Diarrhea is a frequent complication of solid organ transplantation. Cryptosporidiosis is classically reported in patients with acquired immunodeficiency syndrome and emerged as a cause of persistent diarrhea in solid organ transplant patients.
Through the ANOFEL Cryptosporidium National Network and the French Transplantation Society, we collected all cryptosporidiosis cases identified in solid organ transplanted patients between 2006 and 2010 in France.
We reported 47 solid organ transplant recipients (41 kidneys) with cryptosporidiosis, mostly men (68%), with a median age of 52 (6-70) years old. Five patients had additional immunodepression favoring cryptosporidiosis (CD40 ligand deficiency [n = 1], human immunodeficiency virus infection [n = 4]). Cryptosporidiosis occurred at a median time of 3.4 (0-19.8) years posttransplant. Exposure to environmental risk factors was found before infection onset in 18 patients. Time between first symptoms and diagnosis was 10 (2-110) days. Four patients had associated extraintestinal location (biliary tract [n = 3] and lung [n = 1]). Thirty-five patients received specific therapy against cryptosporidiosis ie nitozoxanide, 25 in monotherapy, and 10 in association with azithromycin, 13 in association with immunosuppression (IS) reduction. Four patients were cured with IS treatment tapering only. The others patients had neither IS reduction nor specific therapy against cryptosporidiosis. Cryptosporidiosis was complicated by renal failure in 15 patients. Symptoms resolved after a median of 10 days of treatment. Six patients relapsed and 3 died, 1 with evolutive infection.
Cryptosporidiosis is a late posttransplant infection that disseminated to biliar duct or lung in 9% of patients. When limited to digestive tract, infection may resolve without IS reduction.
This French multicenter study is the largest study of Cryptosporidium infection in transplant patients outside of endemic areas like India, and shows that it can be eradicated without immunosuppressive reduction in many patients.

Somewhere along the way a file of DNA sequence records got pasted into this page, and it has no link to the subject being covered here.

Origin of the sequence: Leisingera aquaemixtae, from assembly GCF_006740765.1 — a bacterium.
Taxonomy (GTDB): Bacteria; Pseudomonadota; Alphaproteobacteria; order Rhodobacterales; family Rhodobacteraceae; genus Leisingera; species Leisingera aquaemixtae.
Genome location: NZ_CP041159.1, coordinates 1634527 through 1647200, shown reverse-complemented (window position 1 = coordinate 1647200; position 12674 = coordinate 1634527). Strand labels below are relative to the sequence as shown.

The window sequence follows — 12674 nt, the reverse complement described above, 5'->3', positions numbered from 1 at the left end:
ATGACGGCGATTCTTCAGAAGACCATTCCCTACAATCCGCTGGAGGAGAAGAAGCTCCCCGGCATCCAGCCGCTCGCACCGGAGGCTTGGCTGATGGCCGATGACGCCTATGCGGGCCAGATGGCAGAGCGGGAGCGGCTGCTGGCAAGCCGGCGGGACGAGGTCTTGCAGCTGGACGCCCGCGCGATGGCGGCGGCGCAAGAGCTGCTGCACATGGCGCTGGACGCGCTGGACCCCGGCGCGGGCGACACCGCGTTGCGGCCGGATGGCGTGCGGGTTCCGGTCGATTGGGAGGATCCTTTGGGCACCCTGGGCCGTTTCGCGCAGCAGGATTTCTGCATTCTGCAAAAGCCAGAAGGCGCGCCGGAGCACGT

1 Université Paris Descartes, Service de maladies infectieuses et tropicales, Hôpital Necker-Enfants malades, Assistance Publique des Hôpitaux de Paris (AP-HP), Imagine Institute, Paris, France.
2 Unité de parasitology-Mycologie, Hôpital Universitaire de Rouen, Rouen, France.
3 Service de Transplantation rénale, Hôpital Necker Enfants malades, AP-HP, Paris, France.
4 Unité de Recherche Clinique/Centre d'Investigation Clinique, Hôpital Universitaire Necker Enfants malades, AP-HP, Paris, France.
5 Département d'Urologie, Néphrologie et Transplantation, Groupe Hospitalier Pitié-Salpêtrière Charles Foix, APHP, Univ. Pierre et Marie Curie, Paris, France.
6 Institut National de la Santé et de la Recherche Médicale (INSERM), Service de Médecine Interne, Néphrologie Pédiatrique, Hôpital des enfants, Centre de Référence des maladies rénales rares du Sud Ouest. (SORARE), Toulouse, France.
7 Université Paris Descartes, Unité de Parasitologie-Mycologie, Service de Microbiologie Clinique, Hôpital Necker Enfants Malades, APHP, Paris, France.
Received 11 May 2016. Revision received 7 August 2016.
Accepted 21 August 2016.
Supported by the French Transplantation Society.
The authors declare no conflicts of interest.
F.L., K.A., O.L., and M.E.B. contributed equally to this work.
F.L. designed the study, analyzed the results, wrote the article, K.A. collected the data, analyzed the results, and wrote the article. L.F. revised the article. M.-F.M.-B. designed the study. H.A. performed the statistical analysis. J.T. participated in data collection and revised the articcle. S.D. participated in data collection and revised the article. J.Z. revised the article. A.S. revised the article. C.L. revised the article. O.L. designed the study and wrote the article. M.-E.B. designed the study and wrote the article.
Correspondence: Marie-Elisabeth Bougnoux, Unité de Parasitologie-Mycologie, Service de Microbiologie, Hôpital Necker Enfants Malades, 149 rue de Sèvres, 75015, Paris, France. (firstname.lastname@example.org).